EXCLUSIVE: US Blocks More Than 1,000 Solar Shipments Over Chinese Slave Labor Concerns

EXCLUSIVE: US Blocks More Than 1,000 Solar Shipments Over Chinese Slave Labor Concerns
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Nov 11 (Reuters) – More than 1,000 shipments of solar energy components worth millions of dollars have been held up at U.S. ports since June under a new law banning imports from China’s Xinjiang region, according to federal customs officials and federal customs officials. Industry sources.

The scale of the convulsions, which have not been previously reported, reflects how a policy seeks to put pressure on Beijing. Uighur concentration camps in Xinjiang It risks slowing the Biden administration’s efforts to decarbonize the US power sector to fight climate change.

U.S. Customs and Border Protection seized 1,053 shipments of solar energy equipment between June 21, when the Uyghur Forced Labor Protection Act went into effect, and Oct. 25, it told Reuters in response to a public records request, adding that none of the shipments. Still released.

The company would not reveal the manufacturers or confirm details about the amount of solar equipment in shipments, citing federal laws that protect confidential trade secrets.

Three industry sources with knowledge of the matter told Reuters the seized products included panels and polysilicon cells with a capacity of possibly up to 1 gigawatt and were primarily made by three Chinese manufacturers – Longyi Green Energy Technology Co. Ltd. (601012.SS)Trina Solar Co Ltd (688599.SS) and Jinko Solar Holding Co (JKS.N).

Combined, Longi, Trina and Zinco typically account for about a third of US panel supply. But companies have halted new shipments to the U.S. due to concerns that additional charges would be levied, industry sources said.

The sources spoke on condition of anonymity because they were not authorized to speak publicly on the matter.

China denies abuses in Xinjiang. Beijing initially denied the existence of any prison camps, but later admitted it had set up “vocational training centers” in Xinjiang needed to combat terrorism, separatism and religious extremism.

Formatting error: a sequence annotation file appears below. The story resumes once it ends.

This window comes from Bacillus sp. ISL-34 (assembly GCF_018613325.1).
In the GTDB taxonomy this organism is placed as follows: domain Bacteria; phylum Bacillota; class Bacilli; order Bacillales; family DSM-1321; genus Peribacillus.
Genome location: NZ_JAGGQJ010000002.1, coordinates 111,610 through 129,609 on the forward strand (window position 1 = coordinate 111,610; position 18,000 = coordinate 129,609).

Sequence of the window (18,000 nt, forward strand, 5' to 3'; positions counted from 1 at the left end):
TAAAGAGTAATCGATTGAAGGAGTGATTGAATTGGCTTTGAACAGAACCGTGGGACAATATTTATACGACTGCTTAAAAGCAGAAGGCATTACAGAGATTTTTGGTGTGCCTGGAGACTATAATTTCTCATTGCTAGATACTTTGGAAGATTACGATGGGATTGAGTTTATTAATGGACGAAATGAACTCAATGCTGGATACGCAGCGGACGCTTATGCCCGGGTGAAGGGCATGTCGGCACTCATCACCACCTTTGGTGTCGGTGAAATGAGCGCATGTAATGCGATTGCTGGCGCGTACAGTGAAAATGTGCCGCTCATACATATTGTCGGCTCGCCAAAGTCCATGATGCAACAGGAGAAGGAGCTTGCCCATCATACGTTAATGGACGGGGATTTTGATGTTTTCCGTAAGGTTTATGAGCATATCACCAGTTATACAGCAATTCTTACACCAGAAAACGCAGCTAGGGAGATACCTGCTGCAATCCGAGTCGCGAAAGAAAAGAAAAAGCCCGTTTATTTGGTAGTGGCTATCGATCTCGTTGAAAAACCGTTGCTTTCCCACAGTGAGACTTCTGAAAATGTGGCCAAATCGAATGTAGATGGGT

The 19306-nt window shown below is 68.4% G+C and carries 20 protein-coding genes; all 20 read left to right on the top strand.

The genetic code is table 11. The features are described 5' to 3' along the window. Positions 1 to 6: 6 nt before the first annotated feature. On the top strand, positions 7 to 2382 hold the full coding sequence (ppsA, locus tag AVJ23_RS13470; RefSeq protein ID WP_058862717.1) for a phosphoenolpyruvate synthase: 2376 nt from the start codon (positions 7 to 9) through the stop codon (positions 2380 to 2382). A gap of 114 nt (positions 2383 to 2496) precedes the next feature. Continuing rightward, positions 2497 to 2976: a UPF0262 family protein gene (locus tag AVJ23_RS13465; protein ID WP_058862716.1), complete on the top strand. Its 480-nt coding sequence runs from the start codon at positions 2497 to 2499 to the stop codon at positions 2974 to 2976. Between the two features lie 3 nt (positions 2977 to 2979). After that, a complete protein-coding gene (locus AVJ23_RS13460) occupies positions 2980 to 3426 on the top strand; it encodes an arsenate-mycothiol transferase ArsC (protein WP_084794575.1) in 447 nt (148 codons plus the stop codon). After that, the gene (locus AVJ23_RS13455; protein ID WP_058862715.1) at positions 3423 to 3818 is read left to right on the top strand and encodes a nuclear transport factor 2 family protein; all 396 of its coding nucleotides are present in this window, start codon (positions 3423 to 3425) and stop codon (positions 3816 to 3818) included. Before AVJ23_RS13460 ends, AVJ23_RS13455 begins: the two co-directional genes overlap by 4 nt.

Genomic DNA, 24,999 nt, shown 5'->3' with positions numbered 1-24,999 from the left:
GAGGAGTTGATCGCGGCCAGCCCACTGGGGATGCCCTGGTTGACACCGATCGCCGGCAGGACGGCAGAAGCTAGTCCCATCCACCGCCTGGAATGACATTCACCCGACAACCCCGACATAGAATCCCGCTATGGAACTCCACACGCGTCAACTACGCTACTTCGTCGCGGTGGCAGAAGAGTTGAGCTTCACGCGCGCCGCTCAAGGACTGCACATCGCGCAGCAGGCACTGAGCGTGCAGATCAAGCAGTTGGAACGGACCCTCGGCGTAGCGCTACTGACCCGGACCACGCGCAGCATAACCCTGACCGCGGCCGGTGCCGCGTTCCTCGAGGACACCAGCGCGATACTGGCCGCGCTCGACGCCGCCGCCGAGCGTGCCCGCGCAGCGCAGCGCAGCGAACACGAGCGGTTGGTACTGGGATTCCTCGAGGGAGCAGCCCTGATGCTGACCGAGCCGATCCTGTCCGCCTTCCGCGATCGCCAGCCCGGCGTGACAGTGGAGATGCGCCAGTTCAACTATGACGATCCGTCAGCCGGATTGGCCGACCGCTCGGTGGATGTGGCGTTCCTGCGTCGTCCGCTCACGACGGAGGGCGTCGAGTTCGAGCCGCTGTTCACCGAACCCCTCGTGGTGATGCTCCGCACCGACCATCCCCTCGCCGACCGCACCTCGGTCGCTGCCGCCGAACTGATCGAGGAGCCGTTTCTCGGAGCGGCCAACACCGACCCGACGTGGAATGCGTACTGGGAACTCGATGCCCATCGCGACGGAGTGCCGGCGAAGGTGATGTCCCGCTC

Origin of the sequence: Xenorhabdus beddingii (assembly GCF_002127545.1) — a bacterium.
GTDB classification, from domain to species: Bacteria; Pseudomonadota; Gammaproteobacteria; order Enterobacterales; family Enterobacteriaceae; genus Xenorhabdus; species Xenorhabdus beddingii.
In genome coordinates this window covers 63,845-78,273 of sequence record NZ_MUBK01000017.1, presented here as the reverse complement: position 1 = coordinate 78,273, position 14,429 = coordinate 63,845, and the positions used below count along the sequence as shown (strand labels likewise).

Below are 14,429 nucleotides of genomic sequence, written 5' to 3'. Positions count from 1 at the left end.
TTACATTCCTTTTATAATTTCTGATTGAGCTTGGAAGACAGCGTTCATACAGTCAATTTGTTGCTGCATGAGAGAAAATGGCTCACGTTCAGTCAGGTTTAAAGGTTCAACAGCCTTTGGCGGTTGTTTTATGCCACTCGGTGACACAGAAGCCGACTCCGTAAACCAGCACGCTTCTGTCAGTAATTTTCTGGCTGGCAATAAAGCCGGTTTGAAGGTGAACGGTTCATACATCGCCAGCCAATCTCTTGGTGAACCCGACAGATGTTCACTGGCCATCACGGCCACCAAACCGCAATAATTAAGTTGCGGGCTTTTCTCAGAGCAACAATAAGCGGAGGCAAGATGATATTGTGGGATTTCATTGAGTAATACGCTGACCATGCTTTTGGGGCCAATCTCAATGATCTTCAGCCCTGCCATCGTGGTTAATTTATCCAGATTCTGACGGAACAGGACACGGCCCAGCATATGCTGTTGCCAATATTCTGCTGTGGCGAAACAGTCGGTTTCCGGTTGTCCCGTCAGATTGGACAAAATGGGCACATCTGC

Chinese Foreign Ministry spokesman Zhao Lijian told a regular news briefing on Friday that claims about the use of forced labor in Xinjiang were “centuries of lies fabricated by a small group of anti-China people” and would hinder the global response to climate change. .

“The US side should immediately stop the unreasonable suppression of China’s photovoltaic enterprises and release the seized solar panel components as soon as possible,” he said.

In an email, Zinco said it is working with CBP on documentation that its supplies are not associated with forced labor and is “confident the shipments will be admitted.”

Longi and Trina did not respond to requests for comment.

Obstacles are a challenge US solar development At a time when the Biden administration is looking to decarbonize the US economy and implement the Inflationary Reduction Act (IRA), a new law that encourages clean energy technologies to combat climate change.

According to the American Clean Power Association trade group, solar installations in the U.S. slowed by 23% in the third quarter, and about 23 gigawatts of solar projects were delayed, largely due to an inability to power panels.

ACP urged the Biden administration to streamline the verification process for imports.

“After more than four months of reviewing solar panels under the UFLPA, none have been rejected and are instead stuck in limbo with no end in sight,” it said in a statement.

The UFLPA essentially assumes that all products from Xinjiang are made with forced labor and requires manufacturers to show the sourcing documentation of imported equipment back to raw materials to provide otherwise before the import is cleared.

CBP would not comment on the length of detention or when they might be released or turned away. “Ultimately, it depends on how quickly an importer is able to submit sufficient documentation,” said CBP spokeswoman Rhonda Lawson.

Longi, Trina and Zinco source most of their polysilicon from US and European suppliers such as Hemlock Semiconductor, Corning Inc and a Michigan-based joint venture between Shin-Etsu Handotai Co Ltd and Germany’s Walker Chemie, industry sources said.

A Walker spokesman would not comment on the U.S. seizures but said the company sources quartzite from suppliers in Norway, Spain and France.

“Our procurement strategy gives us every reason to be confident that the products used in our supply chain are produced in a way that respects human rights,” said spokesman Christoph Bachmayer.

Hemlock said in a statement that it sources all metal-grade silicon from suppliers using quartz mines in North and South America.

CBP has previously said it seized about 1,700 shipments worth $516.3 million under the UFLPA through September but has never previously detailed how many of those shipments included solar equipment.

The EU has also proposed a ban on goods from Xinjiang but has not implemented one.

Reporting by Nicola Groom; Additional reporting by Eduardo Baptista in Beijing and David Stanway in Shanghai; Editing by Richard Valdmanis, Lisa Schumacher, Lincoln Feist and David Evans

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